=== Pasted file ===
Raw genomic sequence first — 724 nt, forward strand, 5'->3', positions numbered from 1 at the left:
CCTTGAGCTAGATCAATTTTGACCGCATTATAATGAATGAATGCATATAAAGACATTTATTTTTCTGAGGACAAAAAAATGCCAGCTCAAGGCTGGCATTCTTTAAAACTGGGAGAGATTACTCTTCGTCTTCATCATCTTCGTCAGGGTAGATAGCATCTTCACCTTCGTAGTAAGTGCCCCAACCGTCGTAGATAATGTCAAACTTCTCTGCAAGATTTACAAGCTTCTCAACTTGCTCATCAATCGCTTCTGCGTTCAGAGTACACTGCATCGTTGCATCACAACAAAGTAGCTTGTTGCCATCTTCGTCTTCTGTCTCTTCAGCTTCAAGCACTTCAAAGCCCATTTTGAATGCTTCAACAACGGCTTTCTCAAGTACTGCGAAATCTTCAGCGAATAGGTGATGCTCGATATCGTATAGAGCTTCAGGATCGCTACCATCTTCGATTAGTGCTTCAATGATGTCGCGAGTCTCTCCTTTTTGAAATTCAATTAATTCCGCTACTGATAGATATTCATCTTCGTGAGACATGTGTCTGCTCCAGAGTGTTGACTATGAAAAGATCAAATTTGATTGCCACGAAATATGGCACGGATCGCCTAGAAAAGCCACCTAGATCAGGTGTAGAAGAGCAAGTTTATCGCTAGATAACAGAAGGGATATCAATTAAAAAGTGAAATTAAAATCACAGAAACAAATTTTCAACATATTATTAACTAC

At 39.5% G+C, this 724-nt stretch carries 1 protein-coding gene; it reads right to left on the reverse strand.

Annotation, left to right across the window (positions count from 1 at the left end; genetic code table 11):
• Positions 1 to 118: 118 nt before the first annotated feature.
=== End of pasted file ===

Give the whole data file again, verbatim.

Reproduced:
Raw genomic sequence first — 724 nt, forward strand, 5'->3', positions numbered from 1 at the left:
CCTTGAGCTAGATCAATTTTGACCGCATTATAATGAATGAATGCATATAAAGACATTTATTTTTCTGAGGACAAAAAAATGCCAGCTCAAGGCTGGCATTCTTTAAAACTGGGAGAGATTACTCTTCGTCTTCATCATCTTCGTCAGGGTAGATAGCATCTTCACCTTCGTAGTAAGTGCCCCAACCGTCGTAGATAATGTCAAACTTCTCTGCAAGATTTACAAGCTTCTCAACTTGCTCATCAATCGCTTCTGCGTTCAGAGTACACTGCATCGTTGCATCACAACAAAGTAGCTTGTTGCCATCTTCGTCTTCTGTCTCTTCAGCTTCAAGCACTTCAAAGCCCATTTTGAATGCTTCAACAACGGCTTTCTCAAGTACTGCGAAATCTTCAGCGAATAGGTGATGCTCGATATCGTATAGAGCTTCAGGATCGCTACCATCTTCGATTAGTGCTTCAATGATGTCGCGAGTCTCTCCTTTTTGAAATTCAATTAATTCCGCTACTGATAGATATTCATCTTCGTGAGACATGTGTCTGCTCCAGAGTGTTGACTATGAAAAGATCAAATTTGATTGCCACGAAATATGGCACGGATCGCCTAGAAAAGCCACCTAGATCAGGTGTAGAAGAGCAAGTTTATCGCTAGATAACAGAAGGGATATCAATTAAAAAGTGAAATTAAAATCACAGAAACAAATTTTCAACATATTATTAACTAC

At 39.5% G+C, this 724-nt stretch carries 1 protein-coding gene; it reads right to left on the reverse strand.

Annotation, left to right across the window (positions count from 1 at the left end; genetic code table 11):
• Positions 1 to 118: 118 nt before the first annotated feature.